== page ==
BANGKOK — The ability of human rights lawyers to protect the public will be further hampered as two go on trial by a military tribunal for allegedly engaging in politics, a civil rights lawyer said Wednesday.
Duangtjip Karnrit and Niranut Niamsap, who work for Thai Lawyers for Human Rights, were among seven people indicted Tuesday by a military court in Khon Kaen province for allegedly organizing a panel discussion the military said could disrupt peace and order. They were bailed out the same day.
But the trial – which could go on for years – will prevent Duangthip and Niranut from fully doing their jobs, according to Thai Lawyers chairwoman Yaowalak Anuphan.
“Instead of working 100 percent to help other people, they must take care of their own cases,” Yaowalak said in an interview. “And the military court is very slow. They arrange a hearing every three or four months. And the officers like to cancel. So people must travel there again and again.”
Eight people were charged with violating the junta’s ban on political activities for organizing a July 2016 panel discussion at Khon Kaen University on what was then a draft of the constitution the junta wanted the public to support.
While six others were activists, Duangthip and Niranut were attending the event as legal observers. The case has raised concern from the likes of Amnesty International that rights watchdogs are being targeted by the same tactics the junta uses against its critics.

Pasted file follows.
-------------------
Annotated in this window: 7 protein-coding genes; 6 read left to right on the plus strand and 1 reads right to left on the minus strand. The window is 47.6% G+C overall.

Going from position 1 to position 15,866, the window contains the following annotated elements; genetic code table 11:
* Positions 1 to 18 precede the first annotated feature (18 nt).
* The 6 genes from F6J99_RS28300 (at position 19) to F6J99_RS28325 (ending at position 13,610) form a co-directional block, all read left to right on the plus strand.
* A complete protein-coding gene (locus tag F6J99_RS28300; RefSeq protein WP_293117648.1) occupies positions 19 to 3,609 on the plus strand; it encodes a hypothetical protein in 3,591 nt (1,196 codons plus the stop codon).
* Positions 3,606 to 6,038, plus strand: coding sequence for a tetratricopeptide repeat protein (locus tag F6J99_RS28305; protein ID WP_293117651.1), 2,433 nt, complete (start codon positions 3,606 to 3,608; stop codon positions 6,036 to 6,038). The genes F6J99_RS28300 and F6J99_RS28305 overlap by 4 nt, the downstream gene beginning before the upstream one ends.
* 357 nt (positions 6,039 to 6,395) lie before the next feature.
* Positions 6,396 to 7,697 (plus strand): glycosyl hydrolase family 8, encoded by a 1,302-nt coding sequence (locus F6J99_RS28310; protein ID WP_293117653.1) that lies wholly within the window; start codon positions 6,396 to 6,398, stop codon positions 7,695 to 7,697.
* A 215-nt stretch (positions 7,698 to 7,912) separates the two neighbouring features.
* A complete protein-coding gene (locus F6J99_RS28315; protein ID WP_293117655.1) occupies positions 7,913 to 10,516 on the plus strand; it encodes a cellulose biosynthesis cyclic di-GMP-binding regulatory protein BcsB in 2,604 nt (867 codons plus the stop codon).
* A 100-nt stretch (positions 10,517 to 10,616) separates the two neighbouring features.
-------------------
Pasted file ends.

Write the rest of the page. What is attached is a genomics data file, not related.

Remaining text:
“The two TLHR staff did not directly participate in the event, but rather attended as observers. They wore badges displaying their affiliation with TLHR and informed senior police and military officials present at the event that they were attending in an observational capacity,” an Amnesty statement said. It urged the authorities to drop charges against the suspects.
Duangthip, Niranut and five other defendants were present in court for Tuesday’s indictments. They all denied the charges. An eighth suspect, Jatupat “Pai” Boonpattararaksa, is currently serving a prison term after recently confessing to royal defamation.
Yaowalak said she fears the trial will take a long time because military tribunals move slower than civilian courts. Cases frequently drag on for years. The trial of two defendants in the largest terror attack in Thailand’s modern history – the 2015 bombing of Bangkok’s Erawan Shrine – has seen only four witnesses testify in court after more than two years.
“That’s why people who do not get bail choose to just plead guilty. It’s not like the Court of Justice, where it only takes a year or two,” the lawyer said, referring to the civil justice system.
The eight suspects were charged before the junta revoked the use of military courts for trying civilians in new cases said to involve national security, which includes everything from defaming the royal family to not following military orders.
There was also some confusion whether prominent activist Rangsiman Rome was supposed to be at yesterday’s court session. While a Thairath report suggested Rangsiman defied a court summons and failed to appear, the activist himself said he wasn’t charged in that case.
“I was sleeping. When I woke up, lot of people sent me the news, and I was shocked,” Rangsiman said.
Someone answering the phone at Thairath who identified himself as being in charge of its website said the report was filed by a correspondent in Khon Kaen.